In patients with typical imaging features, any collateral evidence is diagnostic of LPSP. Patients with imaging features not typical for AIP but with strong collateral evidence (≥ 2 highly suggestive features) can also be confidently diagnosed with AIP. These two scenarios cover 70 percent of cases of AIP. All other patients need exclusion of cancer by fine needle aspiration. Histologic diagnosis of AIP will require core biopsy. If there are two or more collateral pieces of evidence, then careful patient selection and a monitored steroid trial may be appropriate. We do not recommend a steroid trial in the complete absence of collateral evidence, and biopsy is recommended. A very small subset of patients will undergo surgery despite the clinician’s best efforts to preoperatively diagnose the condition.
A word of caution regarding steroid trials: All that responds to steroids is not AIP. Steroids uplift mood, resolve arthritic pain, increase appetite, and cause weight gain even in patients with pancreatic cancer, thereby confounding the ability to judge “response.” Follow-up imaging results may show improvement in pancreatitis caused by the cancer, mimicking steroid response. This often prolongs the trial. If you are using a steroid trial, beware of its pitfalls.
Both LPSP and IDCP are characterized by their brisk response to steroid treatment, although frequent relapses tend to be the norm for LPSP and the exception for IDCP. However, in both LPSP and IDCP, radiologic relapse while on at least 20 mg of prednisone usually suggests that the diagnosis needs reconsideration. Patients with LPSP require close follow-up with repeat liver biochemistries checked every three months for at least the first two to three years. Patients who have frequent relapses or those whose condition becomes steroid dependent often require the addition of immunomodulators such as azathioprine to maintain remission, which we suggest taking for up to three years. Others who have contraindications to prednisone or whose disease is intolerant to immunomodulators can be given rituximab for induction or remission maintenance. The frequency, duration and end points of rituximab require further investigation.
The confusion between LPSP and IDCP needs mention. Not uncommonly we see young patients with idiopathic pancreatitis diagnosed as having AIP based on a mildly elevated serum IgG4 level and treated with steroids and, when pancreatitis recurs, azathioprine and sometimes rituximab. Just as pancreatic cancer in an older patient carries a poor prognosis, recurrent pancreatitis in a young patient is similarly devastating. Although the tendency to overdiagnose AIP is understandable, use of potentially toxic immunosuppressants in the absence of disease is problematic.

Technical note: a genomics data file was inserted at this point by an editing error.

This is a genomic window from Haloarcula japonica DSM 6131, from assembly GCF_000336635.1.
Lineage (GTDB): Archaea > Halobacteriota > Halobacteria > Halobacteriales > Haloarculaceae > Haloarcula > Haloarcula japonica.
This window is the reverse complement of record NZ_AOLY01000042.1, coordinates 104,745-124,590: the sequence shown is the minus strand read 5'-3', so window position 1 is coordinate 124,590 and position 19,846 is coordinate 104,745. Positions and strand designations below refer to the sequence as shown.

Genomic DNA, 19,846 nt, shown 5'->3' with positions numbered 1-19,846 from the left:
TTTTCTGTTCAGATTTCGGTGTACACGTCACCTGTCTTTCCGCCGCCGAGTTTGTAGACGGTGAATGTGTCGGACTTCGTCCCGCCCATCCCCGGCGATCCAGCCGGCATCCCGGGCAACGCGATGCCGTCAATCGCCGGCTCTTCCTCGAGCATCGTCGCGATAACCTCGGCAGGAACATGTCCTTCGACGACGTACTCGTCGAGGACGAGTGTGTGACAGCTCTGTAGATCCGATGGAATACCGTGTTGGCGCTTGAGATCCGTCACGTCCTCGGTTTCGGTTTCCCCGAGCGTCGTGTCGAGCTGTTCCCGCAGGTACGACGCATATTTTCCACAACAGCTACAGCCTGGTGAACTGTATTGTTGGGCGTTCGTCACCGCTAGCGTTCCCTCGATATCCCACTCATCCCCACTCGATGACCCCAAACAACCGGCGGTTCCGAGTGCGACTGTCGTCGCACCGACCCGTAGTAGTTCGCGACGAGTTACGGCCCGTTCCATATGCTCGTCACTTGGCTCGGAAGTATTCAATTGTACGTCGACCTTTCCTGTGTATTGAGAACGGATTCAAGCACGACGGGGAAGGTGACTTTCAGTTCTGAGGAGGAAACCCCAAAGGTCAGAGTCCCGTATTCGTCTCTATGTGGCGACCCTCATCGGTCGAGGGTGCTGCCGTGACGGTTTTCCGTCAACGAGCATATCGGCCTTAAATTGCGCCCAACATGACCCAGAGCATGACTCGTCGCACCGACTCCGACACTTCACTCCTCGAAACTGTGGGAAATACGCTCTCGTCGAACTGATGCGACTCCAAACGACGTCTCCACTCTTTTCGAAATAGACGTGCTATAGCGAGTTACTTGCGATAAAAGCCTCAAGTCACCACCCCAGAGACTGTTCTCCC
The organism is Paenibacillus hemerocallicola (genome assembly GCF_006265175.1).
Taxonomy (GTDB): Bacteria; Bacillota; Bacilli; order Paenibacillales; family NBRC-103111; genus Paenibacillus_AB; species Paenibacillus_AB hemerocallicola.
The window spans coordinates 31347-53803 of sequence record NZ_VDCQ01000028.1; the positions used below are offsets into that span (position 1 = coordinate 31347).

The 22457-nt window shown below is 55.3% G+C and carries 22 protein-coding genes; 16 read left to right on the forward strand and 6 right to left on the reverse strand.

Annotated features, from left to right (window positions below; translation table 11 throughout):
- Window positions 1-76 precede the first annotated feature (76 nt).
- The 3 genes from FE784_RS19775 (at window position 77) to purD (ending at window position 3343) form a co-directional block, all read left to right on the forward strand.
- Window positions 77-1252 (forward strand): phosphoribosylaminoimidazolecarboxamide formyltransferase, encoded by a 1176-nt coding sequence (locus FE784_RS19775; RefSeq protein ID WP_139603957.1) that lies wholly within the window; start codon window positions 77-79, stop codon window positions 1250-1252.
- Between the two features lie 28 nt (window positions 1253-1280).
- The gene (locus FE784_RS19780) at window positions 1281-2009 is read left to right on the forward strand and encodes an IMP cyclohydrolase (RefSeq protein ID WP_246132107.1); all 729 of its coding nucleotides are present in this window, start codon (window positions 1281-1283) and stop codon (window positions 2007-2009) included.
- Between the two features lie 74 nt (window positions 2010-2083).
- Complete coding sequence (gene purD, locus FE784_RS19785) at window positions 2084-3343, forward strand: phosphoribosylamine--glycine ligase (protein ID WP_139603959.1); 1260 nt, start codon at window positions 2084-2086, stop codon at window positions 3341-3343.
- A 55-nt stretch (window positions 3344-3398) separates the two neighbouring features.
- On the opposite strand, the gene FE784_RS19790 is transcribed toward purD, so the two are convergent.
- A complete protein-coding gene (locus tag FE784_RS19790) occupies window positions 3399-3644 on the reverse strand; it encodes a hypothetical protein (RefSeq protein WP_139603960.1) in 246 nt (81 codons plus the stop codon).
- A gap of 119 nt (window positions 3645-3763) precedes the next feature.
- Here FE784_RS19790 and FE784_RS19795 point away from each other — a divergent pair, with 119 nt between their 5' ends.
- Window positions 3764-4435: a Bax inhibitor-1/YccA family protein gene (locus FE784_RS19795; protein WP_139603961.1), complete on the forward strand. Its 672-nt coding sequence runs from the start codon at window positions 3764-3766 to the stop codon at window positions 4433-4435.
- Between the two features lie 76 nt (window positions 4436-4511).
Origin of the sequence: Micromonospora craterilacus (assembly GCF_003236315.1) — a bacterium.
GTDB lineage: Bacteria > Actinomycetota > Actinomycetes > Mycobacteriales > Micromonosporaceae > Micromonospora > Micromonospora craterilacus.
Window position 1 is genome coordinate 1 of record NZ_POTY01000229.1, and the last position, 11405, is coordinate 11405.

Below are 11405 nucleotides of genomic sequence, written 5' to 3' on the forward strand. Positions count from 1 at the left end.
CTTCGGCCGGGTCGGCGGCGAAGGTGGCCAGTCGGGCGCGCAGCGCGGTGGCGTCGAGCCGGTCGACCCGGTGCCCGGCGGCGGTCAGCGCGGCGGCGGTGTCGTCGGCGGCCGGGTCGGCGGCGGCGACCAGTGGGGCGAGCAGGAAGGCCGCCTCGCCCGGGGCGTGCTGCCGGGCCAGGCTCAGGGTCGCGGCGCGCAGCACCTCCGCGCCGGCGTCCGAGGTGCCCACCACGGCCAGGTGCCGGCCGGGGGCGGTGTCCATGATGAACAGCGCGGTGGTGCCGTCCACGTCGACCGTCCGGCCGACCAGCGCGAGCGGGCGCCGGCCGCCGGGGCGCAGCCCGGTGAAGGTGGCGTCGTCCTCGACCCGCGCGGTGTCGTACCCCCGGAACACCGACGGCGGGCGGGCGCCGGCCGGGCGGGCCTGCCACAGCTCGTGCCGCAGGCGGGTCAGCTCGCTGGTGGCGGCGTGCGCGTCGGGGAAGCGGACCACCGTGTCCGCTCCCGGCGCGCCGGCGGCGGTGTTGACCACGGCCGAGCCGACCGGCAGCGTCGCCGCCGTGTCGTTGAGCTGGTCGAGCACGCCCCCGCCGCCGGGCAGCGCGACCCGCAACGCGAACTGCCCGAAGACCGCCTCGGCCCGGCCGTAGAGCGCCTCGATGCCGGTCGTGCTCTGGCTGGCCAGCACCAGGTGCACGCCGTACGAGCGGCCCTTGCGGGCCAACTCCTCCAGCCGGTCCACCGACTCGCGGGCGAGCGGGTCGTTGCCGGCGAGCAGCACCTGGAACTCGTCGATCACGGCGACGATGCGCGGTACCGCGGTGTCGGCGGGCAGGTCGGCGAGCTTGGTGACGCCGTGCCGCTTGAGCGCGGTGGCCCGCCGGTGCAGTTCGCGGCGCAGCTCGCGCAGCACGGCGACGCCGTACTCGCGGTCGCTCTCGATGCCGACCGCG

Key take away points
- AIP is an important cause of a pancreatic mass that presents with obstructive jaundice. A systematic approach using an experienced multidisciplinary team can lead to a noninvasive diagnosis and prevent unnecessary surgery.
- Steroids are the mainstay of initial treatment in patients with both LPSP and IDCP. However, relapses are common in LPSP and may require initiation of immunomodulators such as azathioprine or rituximab. Those intolerant to immunomodulation or steroids may require rituximab.
- We do not recommend using a steroid trial as a surrogate for further testing, because a delayed diagnosis of cancer can significantly affect patient outcomes. A steroid trial should only be used in a very carefully selected group of patients after a thorough work-up has ruled out malignancy.
- Diagnosing AIP as a cause of acute idiopathic pancreatitis or idiopathic recurrent acute pancreatitis has to be done very carefully as it is a rare manifestation of a very rare disease.
Dr. Nagpal has no conflicts to disclose. Dr. Chari has no conflicts to disclose. Dr. Chari is the president of the International Association of Pancreatology.
1. Chari, S.T., Takahashi, N., Levy, M.J. et al, A diagnostic strategy to distinguish autoimmune pancreatitis from pancreatic cancer. Clin Gastroenterol Hepatol. 2009;7:1097-1103.